Cape Sounion and The Temple of Poseidon
Forty-five miles south east of the heart of modern Athens, the historic Attica peninsula comes to an end in a craggy rocky cliff that juts into the middle of the sea. The cape is of unparalleled beauty, fitting for the landmass that has been the scene of so much history and human achievement.
This rocky point is none other then the fabled Cape Sounion [Grk: Aκρωτήριο Σούνιο] or just Sounio—for short. It is in fact the southernmost point of the historic Attica peninsula, where the Greek capital is located. Legend has it that Cape Sounion is where the king of Athens, Aegeus, jumped off of the cliff in despair upon learning of his son, Theseus’, supposed death. Theseus was returning from Crete where he set out to slay the infamous half man-half bull Minotaur. They had agreed that if Theseus had survived his journey he would fly a white sail on his ship. Tragically, he forgot to hoist the white sail rounding Cape Sounion, instead flying a black sail giving the signal that he had not survived. Upon seeing this King Aegeus is said to have leapt to his death in the sea below, which was to take his name as the Aegean Sea.
The Cape is bounded by the edge of the Saronic Gulf, and overlooks the expansive Aegean Sea stretching as far as the eye can see. And if its two things Sounio has become known for, it would be its otherworldly sunsets and sunrises, as well as the ruined Temple of Poseidon crowning the edge of the cliff that stands very high above the waves. It is no surprise that the temple is dedicated to Poseidon, the god of the sea. After all it is quite literally the best place for the Greeks, a widely acknowledged sea-faring people, to pray and sacrifice at the temple to have a safe journey at sea.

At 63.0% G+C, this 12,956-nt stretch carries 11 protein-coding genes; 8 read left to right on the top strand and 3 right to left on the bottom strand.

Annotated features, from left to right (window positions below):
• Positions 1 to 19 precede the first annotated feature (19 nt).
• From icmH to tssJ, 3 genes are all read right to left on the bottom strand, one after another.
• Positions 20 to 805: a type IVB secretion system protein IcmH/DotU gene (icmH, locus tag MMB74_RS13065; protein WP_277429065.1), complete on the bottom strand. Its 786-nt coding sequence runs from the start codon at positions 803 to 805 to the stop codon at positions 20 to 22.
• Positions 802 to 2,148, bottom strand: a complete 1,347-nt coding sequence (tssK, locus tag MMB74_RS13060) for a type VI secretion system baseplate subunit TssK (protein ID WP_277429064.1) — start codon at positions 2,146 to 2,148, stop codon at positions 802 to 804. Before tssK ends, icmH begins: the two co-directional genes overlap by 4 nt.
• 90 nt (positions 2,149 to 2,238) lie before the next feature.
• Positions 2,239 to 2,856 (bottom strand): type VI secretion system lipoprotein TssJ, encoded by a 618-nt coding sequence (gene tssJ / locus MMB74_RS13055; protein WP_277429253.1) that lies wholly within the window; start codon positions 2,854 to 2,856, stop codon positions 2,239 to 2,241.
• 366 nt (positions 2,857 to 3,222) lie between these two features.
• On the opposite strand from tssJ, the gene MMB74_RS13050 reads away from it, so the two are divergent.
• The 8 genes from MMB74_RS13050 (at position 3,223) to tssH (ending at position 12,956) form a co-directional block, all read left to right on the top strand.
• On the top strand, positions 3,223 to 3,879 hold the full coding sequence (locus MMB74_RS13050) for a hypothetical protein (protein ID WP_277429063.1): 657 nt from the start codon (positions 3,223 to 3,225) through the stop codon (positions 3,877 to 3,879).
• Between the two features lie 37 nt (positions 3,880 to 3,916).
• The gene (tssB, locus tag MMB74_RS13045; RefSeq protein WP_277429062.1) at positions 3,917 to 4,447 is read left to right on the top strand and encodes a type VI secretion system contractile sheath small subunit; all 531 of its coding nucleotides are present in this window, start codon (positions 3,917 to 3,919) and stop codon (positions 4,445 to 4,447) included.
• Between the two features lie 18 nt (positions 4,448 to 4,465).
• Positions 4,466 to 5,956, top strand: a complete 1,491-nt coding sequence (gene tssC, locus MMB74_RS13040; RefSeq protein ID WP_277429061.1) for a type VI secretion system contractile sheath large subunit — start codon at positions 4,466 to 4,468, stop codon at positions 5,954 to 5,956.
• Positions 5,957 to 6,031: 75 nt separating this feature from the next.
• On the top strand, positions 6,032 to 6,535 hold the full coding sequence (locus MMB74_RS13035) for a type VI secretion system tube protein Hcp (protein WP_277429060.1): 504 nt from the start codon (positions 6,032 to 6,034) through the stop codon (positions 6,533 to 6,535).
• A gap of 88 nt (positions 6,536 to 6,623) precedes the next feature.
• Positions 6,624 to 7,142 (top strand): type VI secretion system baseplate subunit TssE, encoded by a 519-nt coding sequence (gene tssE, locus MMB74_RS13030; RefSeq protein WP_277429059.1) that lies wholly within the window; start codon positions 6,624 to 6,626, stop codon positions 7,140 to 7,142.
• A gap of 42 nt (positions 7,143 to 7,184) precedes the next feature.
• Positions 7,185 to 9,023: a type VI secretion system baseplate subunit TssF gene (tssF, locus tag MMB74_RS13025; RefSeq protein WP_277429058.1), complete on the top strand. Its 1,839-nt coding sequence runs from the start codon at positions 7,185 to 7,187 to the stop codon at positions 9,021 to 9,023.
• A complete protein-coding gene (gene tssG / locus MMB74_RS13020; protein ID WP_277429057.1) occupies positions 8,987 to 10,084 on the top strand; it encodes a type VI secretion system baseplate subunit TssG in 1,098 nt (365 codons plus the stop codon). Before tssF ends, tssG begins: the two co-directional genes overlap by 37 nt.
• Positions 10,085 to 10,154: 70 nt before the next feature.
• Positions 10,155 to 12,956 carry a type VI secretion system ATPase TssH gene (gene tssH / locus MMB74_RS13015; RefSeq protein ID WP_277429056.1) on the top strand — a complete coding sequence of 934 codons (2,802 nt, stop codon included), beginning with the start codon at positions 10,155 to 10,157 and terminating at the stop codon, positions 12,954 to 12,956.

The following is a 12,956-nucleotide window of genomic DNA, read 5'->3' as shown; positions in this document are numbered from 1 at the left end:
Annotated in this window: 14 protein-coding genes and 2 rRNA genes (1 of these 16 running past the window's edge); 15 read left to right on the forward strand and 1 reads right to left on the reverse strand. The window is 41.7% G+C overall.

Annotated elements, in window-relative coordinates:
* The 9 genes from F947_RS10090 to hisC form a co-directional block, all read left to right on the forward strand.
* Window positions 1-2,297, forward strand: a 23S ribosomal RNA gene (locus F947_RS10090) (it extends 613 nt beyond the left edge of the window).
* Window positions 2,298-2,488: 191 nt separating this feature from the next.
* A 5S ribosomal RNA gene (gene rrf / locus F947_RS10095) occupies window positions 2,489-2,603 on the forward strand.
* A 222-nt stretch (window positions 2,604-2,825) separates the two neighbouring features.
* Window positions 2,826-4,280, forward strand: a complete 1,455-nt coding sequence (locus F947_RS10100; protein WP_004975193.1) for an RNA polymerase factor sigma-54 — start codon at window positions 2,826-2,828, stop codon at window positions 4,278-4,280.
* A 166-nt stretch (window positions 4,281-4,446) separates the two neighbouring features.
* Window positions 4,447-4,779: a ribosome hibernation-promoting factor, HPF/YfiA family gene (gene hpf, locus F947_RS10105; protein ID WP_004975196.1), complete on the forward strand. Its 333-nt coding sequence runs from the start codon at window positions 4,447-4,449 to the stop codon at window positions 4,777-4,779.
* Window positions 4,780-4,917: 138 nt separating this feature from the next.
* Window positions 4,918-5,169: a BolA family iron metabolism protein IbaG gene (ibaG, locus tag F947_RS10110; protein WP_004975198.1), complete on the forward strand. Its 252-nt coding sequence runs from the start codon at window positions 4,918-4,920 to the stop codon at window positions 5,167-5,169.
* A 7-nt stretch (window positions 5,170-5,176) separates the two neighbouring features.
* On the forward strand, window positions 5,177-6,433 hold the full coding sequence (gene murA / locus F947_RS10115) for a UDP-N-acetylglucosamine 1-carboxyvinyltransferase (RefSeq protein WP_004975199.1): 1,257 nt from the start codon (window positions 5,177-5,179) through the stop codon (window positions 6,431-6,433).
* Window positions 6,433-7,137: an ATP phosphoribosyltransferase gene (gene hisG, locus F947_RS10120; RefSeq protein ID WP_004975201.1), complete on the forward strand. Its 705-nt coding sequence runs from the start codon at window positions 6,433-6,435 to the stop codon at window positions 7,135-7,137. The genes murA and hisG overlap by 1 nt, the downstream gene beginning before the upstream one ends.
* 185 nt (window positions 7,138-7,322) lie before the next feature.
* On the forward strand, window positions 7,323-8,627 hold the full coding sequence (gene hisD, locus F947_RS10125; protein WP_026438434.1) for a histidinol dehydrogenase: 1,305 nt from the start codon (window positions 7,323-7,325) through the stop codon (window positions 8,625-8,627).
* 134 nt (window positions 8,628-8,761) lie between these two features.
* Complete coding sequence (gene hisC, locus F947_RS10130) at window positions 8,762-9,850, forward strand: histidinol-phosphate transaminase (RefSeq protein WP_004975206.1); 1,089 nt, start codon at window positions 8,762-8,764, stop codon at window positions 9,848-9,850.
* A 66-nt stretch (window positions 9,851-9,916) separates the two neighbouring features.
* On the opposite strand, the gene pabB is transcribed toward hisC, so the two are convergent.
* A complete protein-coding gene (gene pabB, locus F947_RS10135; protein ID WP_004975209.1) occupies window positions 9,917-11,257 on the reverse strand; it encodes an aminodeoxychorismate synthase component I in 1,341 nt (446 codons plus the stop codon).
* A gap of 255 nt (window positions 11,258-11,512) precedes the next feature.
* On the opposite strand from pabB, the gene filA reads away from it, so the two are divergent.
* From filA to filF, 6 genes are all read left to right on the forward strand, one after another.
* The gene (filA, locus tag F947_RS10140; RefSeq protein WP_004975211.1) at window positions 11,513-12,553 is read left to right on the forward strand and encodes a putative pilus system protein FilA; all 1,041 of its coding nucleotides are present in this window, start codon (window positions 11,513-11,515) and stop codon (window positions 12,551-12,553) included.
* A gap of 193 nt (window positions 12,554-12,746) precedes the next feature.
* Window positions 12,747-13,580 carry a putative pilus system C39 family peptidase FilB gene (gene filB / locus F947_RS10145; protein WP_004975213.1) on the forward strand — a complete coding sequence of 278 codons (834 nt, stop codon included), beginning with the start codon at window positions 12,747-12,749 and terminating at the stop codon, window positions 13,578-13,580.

Like the Parthenon, the Temple was built in the age of Pericles around 440BC and is made from local white marble. Originally the temple consisted of 34 Doric columns, with 6 columns forming the porches on each end. The columns are each 20 feet tall, more than 3 feet thick at the base, and more than 2.5 feet thick at their tops. Of the original 34 columns, 15 of them still stand in vivid contrast to the sparkling azure waters of the Aegean behind them.
In its original form the Temple of Poseidon would have closely resembled the Temple of Hephasteus in the ancient Agora of Athens. The design is so similar that it is believed that the same architect designed both temples; in fact the columns at the Temple of Poseidon are only a foot taller than those of its Athenian contemporary.
If one thing is clear about Cape Sounion, it’s that the Ancient Greeks sure knew how to pick a good site for a temple. The Temple would be the last thing Athenian sailors would see of their homeland when setting sail, and the first thing that would greet them back to their home. On a clear day, you can see the island of Kea and Kythnos and straight across to the Peloponnese peninsula.
Categorized in: Modern Greek History
This post was written by Greek Boston